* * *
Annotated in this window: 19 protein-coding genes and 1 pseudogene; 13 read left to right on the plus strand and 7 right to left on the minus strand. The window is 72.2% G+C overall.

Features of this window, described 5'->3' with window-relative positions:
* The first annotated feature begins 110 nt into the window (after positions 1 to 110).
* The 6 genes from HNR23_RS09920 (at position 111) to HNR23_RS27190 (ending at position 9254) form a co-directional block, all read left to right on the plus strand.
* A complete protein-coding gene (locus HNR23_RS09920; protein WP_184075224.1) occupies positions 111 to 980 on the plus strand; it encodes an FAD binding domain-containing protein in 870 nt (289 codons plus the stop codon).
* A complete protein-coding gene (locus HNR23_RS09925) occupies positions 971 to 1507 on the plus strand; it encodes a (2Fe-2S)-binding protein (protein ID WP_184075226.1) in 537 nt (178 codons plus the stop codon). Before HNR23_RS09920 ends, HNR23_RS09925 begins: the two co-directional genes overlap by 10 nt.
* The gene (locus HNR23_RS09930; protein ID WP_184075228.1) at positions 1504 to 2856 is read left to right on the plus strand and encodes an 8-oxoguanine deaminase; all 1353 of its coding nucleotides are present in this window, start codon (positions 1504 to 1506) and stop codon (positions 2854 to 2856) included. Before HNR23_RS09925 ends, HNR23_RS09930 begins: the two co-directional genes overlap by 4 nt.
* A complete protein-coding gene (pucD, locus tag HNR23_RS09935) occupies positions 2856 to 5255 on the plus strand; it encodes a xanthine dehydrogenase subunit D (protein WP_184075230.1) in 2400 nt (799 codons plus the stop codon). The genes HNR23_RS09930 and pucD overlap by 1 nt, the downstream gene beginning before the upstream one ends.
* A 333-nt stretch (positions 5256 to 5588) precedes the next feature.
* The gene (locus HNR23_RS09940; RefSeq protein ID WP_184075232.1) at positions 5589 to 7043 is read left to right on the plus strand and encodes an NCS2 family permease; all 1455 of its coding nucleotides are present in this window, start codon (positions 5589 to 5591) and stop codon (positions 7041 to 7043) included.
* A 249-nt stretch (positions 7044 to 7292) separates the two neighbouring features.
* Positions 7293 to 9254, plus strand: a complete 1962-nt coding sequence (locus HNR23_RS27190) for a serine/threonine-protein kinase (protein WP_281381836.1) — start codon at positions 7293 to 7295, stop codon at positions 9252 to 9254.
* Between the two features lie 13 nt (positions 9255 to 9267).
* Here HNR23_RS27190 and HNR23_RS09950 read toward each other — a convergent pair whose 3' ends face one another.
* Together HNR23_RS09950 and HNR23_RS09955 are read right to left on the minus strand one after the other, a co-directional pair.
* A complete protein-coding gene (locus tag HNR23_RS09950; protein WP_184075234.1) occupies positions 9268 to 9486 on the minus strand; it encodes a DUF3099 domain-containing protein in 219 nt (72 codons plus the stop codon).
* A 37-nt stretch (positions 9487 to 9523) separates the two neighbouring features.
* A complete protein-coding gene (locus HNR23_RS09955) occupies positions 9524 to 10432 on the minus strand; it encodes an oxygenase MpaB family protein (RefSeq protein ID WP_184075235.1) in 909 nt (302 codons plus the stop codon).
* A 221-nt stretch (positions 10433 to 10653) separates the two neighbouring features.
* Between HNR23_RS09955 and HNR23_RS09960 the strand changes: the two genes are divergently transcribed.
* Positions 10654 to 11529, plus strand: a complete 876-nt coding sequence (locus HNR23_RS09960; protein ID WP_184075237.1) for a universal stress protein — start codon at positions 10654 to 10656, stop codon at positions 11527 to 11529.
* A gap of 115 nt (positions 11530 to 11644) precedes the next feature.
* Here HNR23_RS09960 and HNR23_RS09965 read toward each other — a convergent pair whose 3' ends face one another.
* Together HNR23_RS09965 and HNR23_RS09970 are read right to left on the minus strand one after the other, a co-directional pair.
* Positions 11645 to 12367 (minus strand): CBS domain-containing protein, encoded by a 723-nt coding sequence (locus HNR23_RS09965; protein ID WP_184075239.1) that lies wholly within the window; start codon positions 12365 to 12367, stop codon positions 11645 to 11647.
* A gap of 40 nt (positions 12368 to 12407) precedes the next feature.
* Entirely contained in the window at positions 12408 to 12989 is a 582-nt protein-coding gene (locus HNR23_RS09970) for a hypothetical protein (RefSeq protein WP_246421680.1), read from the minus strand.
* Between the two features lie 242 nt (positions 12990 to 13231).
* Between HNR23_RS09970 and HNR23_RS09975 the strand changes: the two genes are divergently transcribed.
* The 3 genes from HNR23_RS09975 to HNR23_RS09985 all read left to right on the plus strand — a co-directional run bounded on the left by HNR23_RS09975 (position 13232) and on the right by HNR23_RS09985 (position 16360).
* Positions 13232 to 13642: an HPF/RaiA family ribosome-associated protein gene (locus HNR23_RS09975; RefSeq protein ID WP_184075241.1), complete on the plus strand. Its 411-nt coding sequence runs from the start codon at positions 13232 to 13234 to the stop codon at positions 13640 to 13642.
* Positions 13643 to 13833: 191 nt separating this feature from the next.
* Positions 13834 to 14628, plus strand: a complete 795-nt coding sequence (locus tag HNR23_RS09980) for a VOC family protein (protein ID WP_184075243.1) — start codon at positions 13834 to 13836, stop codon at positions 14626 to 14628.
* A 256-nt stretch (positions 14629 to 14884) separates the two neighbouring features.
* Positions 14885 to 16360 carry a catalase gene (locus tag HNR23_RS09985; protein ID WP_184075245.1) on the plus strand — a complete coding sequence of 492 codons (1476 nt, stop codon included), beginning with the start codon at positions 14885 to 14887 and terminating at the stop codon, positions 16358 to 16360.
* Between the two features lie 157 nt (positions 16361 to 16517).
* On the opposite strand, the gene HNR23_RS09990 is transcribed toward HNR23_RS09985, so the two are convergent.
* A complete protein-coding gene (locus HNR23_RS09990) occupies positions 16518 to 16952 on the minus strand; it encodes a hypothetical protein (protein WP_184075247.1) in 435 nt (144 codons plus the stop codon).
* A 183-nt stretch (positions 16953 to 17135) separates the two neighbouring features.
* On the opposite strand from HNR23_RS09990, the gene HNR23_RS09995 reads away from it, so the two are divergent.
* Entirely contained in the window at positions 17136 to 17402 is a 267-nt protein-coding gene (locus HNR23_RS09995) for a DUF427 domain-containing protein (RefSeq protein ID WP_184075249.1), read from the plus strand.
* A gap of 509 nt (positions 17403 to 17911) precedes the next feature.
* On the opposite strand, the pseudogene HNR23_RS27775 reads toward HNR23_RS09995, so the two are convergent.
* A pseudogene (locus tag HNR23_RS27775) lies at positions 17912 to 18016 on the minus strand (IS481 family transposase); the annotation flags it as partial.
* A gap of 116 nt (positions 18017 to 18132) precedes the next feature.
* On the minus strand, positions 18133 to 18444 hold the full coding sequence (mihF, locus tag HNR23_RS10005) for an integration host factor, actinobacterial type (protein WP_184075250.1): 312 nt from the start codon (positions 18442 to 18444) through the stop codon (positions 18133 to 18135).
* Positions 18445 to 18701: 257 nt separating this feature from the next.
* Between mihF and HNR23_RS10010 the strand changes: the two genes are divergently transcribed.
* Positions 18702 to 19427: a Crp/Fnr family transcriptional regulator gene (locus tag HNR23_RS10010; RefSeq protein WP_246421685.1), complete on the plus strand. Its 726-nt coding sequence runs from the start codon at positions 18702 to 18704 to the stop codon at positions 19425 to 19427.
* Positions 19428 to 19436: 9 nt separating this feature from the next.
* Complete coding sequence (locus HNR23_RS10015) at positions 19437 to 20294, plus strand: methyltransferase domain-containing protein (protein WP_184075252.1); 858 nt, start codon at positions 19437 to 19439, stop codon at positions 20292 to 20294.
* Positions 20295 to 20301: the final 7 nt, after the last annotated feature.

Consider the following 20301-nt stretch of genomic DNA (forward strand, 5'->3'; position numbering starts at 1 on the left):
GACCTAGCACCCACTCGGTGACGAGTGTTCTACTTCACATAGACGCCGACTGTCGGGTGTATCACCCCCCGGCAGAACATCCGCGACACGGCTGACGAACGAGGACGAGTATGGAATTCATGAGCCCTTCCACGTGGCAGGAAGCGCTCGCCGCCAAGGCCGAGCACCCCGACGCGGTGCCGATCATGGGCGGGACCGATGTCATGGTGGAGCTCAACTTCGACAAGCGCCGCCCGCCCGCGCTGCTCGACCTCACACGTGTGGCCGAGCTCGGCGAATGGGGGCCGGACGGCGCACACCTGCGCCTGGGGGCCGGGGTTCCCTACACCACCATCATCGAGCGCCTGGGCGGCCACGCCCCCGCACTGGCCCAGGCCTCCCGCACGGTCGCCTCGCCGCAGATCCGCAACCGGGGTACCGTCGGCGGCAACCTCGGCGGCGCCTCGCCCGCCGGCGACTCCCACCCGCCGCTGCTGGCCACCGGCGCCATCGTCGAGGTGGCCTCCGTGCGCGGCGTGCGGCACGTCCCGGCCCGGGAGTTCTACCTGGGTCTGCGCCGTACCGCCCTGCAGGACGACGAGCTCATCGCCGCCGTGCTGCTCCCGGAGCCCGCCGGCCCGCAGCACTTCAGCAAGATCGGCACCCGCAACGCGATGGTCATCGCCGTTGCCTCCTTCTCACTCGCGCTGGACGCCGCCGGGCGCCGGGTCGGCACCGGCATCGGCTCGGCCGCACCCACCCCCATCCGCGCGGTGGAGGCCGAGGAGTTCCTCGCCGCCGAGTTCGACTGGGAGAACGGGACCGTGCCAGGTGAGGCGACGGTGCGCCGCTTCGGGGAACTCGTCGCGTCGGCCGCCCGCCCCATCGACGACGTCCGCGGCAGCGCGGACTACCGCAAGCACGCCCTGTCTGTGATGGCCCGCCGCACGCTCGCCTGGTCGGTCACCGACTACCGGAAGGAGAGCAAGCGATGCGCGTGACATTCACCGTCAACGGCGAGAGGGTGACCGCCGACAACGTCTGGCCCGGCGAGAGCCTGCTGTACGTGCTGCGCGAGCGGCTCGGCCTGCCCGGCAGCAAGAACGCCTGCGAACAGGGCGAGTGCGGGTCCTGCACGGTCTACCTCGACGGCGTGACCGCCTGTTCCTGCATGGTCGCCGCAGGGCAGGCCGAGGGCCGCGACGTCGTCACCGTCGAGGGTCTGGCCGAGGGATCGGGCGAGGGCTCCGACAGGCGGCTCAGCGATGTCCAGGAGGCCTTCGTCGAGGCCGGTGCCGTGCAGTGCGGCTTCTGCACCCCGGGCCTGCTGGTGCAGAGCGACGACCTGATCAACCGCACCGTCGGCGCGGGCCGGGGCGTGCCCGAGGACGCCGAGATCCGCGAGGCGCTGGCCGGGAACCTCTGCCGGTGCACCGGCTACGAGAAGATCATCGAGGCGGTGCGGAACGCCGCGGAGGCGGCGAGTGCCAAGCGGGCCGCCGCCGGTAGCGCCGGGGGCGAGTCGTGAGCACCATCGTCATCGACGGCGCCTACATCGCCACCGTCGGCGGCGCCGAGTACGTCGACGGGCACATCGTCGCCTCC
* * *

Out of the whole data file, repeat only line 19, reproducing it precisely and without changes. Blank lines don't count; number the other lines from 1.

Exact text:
* A 221-nt stretch (positions 10433 to 10653) separates the two neighbouring features.